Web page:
A former convent in the southern French city of Aix-en-Provence is being transformed into a museum to house a trove of works by Pablo Picasso.
The driving force behind the project is the artist's stepdaughter, Catherine Hutin-Blay, whose mother, Jacqueline Roque, was the artist's second wife. (As it happens, both Roque and Picasso are buried just outside Aix-en-Provence, at the Château of Vauvenargues.)
The museum's collection will draw from the huge stash of paintings, drawings, and other works that Hutin-Blay inherited from her mother when she died in 1986. Most were created in the two decades or so preceding the artist's death in 1973 at the age of 91.
There are already several museums dedicated to Picasso in Germany, his native Spain, and other cities in France, where he lived most of his adult life. So what makes this new one special?
For one thing, the collection is vast, encompassing more than 1,000 items made by Picasso's evidently inexhaustible hands. For another, many of the pieces have never before been exhibited—making the spot an enticing draw for art lovers.
As for the question of how one human being could generate enough art to fill numerous museums dedicated only to him—not to mention the many sculptures and paintings by Picasso scattered at other institutions (like New York City's Museum of Modern Art, where the artist's Three Musicians, pictured above, is displayed)—what can we say? When it comes to prolific creators, Picasso ranks up there with God, Joyce Carol Oates, and the Duggars.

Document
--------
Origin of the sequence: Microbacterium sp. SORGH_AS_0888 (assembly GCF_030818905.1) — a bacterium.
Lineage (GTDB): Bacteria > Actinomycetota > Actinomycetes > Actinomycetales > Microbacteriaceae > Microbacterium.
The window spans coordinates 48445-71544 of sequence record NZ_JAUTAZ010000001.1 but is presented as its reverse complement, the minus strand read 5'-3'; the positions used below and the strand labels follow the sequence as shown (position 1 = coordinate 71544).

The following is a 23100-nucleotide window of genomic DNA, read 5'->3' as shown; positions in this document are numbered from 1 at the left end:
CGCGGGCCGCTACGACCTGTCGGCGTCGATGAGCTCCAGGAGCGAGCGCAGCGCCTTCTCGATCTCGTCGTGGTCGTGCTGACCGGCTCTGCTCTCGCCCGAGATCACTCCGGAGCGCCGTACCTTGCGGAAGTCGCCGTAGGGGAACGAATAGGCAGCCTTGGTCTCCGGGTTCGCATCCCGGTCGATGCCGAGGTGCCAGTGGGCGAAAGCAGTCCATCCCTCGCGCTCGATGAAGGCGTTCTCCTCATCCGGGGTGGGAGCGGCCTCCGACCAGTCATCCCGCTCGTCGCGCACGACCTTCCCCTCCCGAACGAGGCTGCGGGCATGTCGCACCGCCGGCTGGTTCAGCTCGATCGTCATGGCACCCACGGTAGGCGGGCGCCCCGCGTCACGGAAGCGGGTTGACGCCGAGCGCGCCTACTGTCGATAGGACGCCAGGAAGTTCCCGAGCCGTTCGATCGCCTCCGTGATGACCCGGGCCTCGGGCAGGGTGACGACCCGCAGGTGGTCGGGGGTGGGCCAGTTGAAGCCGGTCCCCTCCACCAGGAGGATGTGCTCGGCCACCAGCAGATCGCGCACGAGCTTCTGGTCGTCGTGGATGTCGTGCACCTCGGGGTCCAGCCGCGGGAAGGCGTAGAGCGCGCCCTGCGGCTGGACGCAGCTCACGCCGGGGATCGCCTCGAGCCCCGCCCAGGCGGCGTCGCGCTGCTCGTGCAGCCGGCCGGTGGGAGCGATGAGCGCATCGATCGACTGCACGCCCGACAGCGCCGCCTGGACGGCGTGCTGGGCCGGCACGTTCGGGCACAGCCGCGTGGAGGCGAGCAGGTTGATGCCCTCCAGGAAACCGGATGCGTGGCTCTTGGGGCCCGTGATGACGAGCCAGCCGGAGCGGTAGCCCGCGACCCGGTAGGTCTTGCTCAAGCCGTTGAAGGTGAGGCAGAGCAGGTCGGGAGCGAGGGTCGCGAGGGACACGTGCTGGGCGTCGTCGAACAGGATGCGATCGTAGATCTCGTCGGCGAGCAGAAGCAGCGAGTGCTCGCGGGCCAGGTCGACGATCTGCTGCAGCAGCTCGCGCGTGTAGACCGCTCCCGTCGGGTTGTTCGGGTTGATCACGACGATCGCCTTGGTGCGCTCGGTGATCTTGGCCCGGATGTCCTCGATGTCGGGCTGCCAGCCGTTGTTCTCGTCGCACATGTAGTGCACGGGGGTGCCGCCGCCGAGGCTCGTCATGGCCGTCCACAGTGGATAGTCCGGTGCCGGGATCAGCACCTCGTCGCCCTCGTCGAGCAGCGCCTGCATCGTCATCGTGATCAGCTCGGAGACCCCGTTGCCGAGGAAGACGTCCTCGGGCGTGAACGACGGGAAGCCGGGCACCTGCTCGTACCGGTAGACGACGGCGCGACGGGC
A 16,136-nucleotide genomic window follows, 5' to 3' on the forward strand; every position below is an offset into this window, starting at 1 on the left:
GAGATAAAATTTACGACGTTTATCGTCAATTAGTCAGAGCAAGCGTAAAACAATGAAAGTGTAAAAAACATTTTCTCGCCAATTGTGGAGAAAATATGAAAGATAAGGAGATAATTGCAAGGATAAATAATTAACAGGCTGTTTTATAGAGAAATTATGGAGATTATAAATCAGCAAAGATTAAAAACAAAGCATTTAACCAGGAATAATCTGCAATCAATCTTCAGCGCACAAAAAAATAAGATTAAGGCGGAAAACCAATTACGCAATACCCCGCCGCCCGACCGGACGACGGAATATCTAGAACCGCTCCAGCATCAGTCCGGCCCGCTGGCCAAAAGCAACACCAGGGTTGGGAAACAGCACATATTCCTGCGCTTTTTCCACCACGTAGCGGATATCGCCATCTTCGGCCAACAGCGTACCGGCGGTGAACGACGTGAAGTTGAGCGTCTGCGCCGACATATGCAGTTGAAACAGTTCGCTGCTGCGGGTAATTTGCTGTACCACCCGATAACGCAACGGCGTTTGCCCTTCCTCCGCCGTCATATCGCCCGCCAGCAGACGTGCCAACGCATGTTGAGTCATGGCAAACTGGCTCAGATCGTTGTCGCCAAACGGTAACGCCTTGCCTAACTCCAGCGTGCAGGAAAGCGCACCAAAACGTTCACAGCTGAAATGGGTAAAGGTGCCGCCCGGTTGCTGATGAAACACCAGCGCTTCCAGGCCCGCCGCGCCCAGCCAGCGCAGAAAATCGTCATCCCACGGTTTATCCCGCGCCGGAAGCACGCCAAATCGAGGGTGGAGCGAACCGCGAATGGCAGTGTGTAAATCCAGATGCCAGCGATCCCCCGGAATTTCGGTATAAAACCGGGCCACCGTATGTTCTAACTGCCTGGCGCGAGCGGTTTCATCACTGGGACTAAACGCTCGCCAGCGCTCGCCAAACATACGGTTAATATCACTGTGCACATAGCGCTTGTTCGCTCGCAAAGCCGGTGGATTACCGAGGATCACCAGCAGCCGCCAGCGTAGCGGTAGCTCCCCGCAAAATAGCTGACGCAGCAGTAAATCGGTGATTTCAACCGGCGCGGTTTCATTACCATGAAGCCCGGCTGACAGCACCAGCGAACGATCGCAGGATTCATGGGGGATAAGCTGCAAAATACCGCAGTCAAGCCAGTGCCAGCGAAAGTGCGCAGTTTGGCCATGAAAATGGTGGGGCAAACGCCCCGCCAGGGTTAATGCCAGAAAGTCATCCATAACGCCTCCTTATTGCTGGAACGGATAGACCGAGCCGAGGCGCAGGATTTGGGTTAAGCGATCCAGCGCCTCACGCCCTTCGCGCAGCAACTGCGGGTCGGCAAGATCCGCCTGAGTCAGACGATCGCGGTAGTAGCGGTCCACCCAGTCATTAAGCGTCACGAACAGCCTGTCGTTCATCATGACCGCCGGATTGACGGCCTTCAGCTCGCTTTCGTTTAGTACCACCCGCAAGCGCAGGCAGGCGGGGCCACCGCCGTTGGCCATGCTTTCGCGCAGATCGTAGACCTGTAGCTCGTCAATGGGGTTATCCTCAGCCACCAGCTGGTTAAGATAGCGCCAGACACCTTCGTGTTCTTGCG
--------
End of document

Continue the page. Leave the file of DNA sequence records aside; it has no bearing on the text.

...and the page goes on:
The Aix-en-Provence site, which will be called the Musée Jacqueline et Pablo Picasso, is expected to bring in 450,000 to 500,000 visitors each year to a city with a population of about 140,000. That lopsided tourist-to-resident ratio already has some politicians nervous.
They'll have about three years to brace themselves—the museum is slated to open in 2021.